Re: A Point for Calvin

Arnold Doray (
Thu, 03 Oct 1996 22:50:36 -0700

Stephen Barnard wrote:
> wrote:
> >
> > Thomas Clarke wrote:
> > > Apparently 11 to 14 year old boys can kill bears with rocks.
> > >
> > > I think William Calvin hypothesized that it was throwing
> > > ability that provided the selective advantage for large
> > > brain size in hominds. Perhaps this event is a point for him.
> >
> > Perhaps the significant fact is that a group of boys working together
> > killed a bear by throwing rocks. A lone boy throwing stones would have
> > probably been mauled, eliminating the possibility of his genes surviving.
> Just for the record, this was a very,very small bear.
Okay, I suppose I was over doing things a little, but I did not know the size
of the bear. In any case, my first observation would still apply : It is the
ability to work in groups that provided the selective advantage for large
brain size in hominds.

The throwing ability is fairly simple to achieve. Robot arms with redundant
degrees freedom have been made to achieve good throwing ability via simple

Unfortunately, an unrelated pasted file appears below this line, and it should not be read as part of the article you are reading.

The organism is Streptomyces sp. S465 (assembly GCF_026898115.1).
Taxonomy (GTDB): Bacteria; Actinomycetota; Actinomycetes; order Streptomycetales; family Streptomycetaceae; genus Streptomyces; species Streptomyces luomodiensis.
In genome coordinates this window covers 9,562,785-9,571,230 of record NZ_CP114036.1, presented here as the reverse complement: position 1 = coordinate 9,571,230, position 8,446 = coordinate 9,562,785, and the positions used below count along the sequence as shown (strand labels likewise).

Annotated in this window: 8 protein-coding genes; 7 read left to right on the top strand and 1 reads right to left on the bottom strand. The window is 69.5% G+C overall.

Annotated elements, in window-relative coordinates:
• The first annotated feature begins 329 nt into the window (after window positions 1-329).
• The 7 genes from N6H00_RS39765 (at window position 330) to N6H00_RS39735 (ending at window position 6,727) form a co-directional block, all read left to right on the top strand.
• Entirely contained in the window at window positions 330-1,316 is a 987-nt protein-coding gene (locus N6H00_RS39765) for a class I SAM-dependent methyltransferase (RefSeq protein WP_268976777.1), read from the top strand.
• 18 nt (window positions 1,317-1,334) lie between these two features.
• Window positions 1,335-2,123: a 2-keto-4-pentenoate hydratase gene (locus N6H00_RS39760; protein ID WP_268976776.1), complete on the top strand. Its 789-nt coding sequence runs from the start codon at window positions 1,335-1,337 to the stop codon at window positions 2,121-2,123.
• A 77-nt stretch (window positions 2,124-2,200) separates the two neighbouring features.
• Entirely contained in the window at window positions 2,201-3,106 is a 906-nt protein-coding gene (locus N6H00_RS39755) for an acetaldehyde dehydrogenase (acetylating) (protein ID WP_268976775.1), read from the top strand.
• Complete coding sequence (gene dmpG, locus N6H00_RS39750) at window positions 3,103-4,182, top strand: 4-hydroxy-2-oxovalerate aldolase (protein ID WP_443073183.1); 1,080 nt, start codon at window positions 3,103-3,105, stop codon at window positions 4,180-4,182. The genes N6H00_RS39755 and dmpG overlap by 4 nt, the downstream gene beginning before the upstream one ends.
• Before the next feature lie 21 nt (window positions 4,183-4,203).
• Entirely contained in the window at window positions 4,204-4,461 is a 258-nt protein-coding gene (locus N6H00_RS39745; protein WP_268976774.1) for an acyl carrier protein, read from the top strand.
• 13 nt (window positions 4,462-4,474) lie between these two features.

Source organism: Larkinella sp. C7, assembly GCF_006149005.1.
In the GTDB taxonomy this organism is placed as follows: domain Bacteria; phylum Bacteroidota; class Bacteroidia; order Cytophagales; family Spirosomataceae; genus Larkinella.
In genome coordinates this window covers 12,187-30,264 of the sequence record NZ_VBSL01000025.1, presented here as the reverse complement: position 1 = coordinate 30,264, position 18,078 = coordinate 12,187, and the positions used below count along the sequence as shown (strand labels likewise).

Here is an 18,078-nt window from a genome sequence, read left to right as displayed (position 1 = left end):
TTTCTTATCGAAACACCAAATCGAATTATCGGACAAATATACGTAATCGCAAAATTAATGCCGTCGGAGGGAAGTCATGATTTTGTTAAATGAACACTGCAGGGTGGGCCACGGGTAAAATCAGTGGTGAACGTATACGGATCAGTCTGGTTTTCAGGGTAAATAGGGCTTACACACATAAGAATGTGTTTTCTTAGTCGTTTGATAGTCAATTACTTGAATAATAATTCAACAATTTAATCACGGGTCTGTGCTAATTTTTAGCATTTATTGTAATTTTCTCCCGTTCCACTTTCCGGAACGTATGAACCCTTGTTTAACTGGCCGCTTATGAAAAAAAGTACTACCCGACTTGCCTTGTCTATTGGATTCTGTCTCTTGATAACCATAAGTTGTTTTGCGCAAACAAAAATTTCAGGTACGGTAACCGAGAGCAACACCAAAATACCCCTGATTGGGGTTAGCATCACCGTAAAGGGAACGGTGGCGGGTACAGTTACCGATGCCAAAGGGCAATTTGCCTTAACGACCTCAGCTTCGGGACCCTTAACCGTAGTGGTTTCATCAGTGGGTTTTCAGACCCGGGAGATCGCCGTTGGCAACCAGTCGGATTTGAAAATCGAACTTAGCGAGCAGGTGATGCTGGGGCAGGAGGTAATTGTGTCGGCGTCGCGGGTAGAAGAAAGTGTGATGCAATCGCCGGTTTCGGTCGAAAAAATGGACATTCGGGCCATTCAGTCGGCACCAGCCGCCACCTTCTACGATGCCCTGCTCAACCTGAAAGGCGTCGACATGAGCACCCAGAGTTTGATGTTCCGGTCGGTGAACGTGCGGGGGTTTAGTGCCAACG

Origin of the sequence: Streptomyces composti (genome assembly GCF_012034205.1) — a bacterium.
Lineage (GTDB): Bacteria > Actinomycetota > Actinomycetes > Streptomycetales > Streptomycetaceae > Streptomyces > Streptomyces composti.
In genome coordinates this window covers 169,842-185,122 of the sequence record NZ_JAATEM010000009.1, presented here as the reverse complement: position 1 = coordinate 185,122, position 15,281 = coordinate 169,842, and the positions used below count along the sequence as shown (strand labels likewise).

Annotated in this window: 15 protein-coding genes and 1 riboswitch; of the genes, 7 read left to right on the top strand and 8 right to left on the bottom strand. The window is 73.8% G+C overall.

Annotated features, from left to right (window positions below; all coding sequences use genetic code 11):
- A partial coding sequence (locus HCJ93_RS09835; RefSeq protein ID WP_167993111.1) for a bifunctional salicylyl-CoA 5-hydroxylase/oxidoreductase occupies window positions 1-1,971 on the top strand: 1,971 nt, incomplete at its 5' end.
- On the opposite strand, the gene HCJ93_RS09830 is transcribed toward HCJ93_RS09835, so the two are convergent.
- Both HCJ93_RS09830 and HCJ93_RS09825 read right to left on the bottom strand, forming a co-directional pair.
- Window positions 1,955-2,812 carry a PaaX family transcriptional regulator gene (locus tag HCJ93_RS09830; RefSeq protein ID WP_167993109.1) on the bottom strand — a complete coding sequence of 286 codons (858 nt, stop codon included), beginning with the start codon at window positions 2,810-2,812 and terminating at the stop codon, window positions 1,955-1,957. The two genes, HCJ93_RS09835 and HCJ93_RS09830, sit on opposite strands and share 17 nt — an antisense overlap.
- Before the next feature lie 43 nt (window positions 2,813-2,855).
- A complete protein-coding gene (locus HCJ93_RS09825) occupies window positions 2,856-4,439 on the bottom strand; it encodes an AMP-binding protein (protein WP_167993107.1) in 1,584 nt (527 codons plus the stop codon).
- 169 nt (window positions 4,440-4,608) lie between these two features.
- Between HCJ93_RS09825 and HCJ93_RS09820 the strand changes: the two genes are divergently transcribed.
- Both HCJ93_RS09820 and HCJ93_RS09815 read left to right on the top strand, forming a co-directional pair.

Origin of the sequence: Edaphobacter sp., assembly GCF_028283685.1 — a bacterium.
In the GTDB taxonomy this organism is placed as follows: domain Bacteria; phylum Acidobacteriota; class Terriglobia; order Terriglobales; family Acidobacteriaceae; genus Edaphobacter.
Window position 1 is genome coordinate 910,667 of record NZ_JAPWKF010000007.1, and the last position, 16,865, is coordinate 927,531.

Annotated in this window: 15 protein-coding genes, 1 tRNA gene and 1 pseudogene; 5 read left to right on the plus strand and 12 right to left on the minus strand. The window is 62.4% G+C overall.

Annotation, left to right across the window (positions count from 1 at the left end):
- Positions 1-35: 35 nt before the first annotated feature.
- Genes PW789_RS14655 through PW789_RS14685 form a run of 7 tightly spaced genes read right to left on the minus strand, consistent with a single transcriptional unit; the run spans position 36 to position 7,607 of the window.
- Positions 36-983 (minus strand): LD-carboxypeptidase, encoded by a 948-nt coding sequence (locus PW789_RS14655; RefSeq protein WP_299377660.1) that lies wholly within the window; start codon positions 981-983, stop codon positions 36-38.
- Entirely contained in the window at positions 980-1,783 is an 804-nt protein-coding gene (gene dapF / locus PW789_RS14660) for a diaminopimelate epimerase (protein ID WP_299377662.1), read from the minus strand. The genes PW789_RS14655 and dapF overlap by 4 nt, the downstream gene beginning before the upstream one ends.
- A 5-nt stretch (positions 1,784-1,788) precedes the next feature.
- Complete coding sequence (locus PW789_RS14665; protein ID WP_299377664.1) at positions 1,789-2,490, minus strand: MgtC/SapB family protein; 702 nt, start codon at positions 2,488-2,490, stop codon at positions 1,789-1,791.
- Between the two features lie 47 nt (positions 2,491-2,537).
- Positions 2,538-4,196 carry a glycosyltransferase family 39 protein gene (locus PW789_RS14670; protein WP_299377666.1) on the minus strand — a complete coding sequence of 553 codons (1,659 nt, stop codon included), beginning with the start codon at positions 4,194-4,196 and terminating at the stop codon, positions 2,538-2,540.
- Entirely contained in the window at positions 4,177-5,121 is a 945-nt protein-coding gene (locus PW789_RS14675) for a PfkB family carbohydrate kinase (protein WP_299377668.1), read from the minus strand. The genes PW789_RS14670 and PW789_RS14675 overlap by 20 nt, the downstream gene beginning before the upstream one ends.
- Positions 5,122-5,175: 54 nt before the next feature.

neural-nets, like the Kohonen self-organizing map. Archer fish ( a species of
small fish which 'spit' their above-water prey down ) employ a rudimentary
throwing technique yet their brain size / body ratio is similar to that of
teleosts which do not employ such techniques but occupy similar niches.

I'll throw in a little something for discussion : why then do lions ( which
are social, and hunt in packs ) have similar brain size / body ratios to
tigers which are generally solitary ? There is a species of hawk ( I've
forgotten the name ) which live in Arizona which also show well developed
social structure and hunt in groups (!)Why do these have bs/b ratios like the
garden-variety hawk ? So, perhaps social behaviour does not necessitate large
brainsize / body ratios !

Perhaps it's the ability to *deceive* that really matters (when it comes to
providing the selective advantage for large brain size), and that this can
only be fully developed with some social structure ?

Comments are welcome.

Arnold Doray
(Disclaimer : These opinions are mine,mine, all mine ! )